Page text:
Character– Is your story character driven? Is your character relatable? Does the character participate in a universal childhood experience? If your story is none of these or only one of these, it’s back to the drawing board for you. Don’t bother submitting because you aren’t ready and you don’t understand your market.
POV- Which point of view is your story told from? There’s only one that matters and it’s the child’s point of view. Don’t make mom or dad the main character. Kids see the world from their perspective and not ours. This means that if they’re in a grocery store for example, they probably won’t be able to reach a box of cereal from the top shelf. Or maybe it’s a mass of people in the store and the child comes to eye level with everyone’s butts. You get the point (of view).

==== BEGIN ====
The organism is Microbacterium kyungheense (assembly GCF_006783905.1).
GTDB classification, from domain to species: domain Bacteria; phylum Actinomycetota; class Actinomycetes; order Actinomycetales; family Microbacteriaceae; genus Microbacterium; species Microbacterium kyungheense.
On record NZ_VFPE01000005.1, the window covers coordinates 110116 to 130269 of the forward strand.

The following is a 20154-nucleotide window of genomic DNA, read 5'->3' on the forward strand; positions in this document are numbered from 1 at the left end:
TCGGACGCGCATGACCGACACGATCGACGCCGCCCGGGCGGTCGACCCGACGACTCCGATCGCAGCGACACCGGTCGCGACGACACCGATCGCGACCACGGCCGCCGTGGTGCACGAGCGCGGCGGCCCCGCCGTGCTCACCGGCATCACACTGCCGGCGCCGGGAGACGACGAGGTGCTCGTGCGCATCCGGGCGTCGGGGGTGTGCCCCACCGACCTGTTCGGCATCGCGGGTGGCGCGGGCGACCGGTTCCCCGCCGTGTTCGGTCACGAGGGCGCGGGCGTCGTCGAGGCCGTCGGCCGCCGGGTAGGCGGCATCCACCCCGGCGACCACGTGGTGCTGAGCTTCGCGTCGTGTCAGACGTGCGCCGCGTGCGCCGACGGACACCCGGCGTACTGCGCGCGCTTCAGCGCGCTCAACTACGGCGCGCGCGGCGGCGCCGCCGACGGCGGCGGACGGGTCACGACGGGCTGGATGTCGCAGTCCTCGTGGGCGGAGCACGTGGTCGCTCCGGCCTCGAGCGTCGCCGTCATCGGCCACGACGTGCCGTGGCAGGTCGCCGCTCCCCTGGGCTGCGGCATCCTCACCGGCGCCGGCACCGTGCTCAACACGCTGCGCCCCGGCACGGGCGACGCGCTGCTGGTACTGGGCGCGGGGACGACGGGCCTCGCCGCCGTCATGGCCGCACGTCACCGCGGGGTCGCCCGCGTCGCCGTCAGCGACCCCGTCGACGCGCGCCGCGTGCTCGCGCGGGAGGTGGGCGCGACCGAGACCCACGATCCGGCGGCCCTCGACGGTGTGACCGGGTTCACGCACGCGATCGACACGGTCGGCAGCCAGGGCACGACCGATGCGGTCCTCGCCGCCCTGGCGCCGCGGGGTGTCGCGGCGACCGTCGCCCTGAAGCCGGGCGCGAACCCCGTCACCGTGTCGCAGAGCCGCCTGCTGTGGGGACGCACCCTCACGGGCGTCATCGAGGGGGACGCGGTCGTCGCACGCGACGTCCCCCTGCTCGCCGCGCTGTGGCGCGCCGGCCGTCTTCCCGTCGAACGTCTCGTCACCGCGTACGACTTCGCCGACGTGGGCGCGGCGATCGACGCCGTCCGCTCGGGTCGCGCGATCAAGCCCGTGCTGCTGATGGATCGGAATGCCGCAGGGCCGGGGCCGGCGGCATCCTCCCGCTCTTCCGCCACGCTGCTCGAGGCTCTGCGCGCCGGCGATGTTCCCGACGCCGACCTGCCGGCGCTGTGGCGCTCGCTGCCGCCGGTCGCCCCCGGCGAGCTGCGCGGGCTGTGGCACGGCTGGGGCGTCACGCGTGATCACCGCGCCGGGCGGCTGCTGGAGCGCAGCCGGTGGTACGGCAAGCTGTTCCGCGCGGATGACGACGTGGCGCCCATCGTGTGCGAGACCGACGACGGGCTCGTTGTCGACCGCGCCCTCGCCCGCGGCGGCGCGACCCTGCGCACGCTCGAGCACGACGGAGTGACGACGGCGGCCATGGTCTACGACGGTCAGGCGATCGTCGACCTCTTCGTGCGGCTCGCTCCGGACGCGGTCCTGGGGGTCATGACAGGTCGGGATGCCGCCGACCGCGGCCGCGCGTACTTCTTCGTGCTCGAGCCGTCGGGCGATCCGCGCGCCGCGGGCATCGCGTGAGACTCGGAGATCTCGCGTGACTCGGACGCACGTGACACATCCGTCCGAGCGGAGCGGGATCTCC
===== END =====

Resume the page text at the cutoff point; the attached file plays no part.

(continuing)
Fresh-Is your story something new, fresh, and from a different angle? Let’s use the universal childhood experience again; picky eater books all read the same except for the very good ones. Dragons Love Tacos is a perfect example of a good one because it deals with foods that kids hate, but it puts a fresh and fun spin on it. Sure, making tacos for dragons may not be a universal childhood experience, but not liking certain foods is! Another awesome example of a fresh, different angle kid’s book is The Day the Crayons Quit. Talk about genius!
Kids-And perhaps the most important question of all is, will your book appeal to kids? They are the target audience and if they don’t like it, you can believe that their parents won’t buy it for them. If you’re not writing with kids in mind, then you shouldn’t be writing for kids in the first place.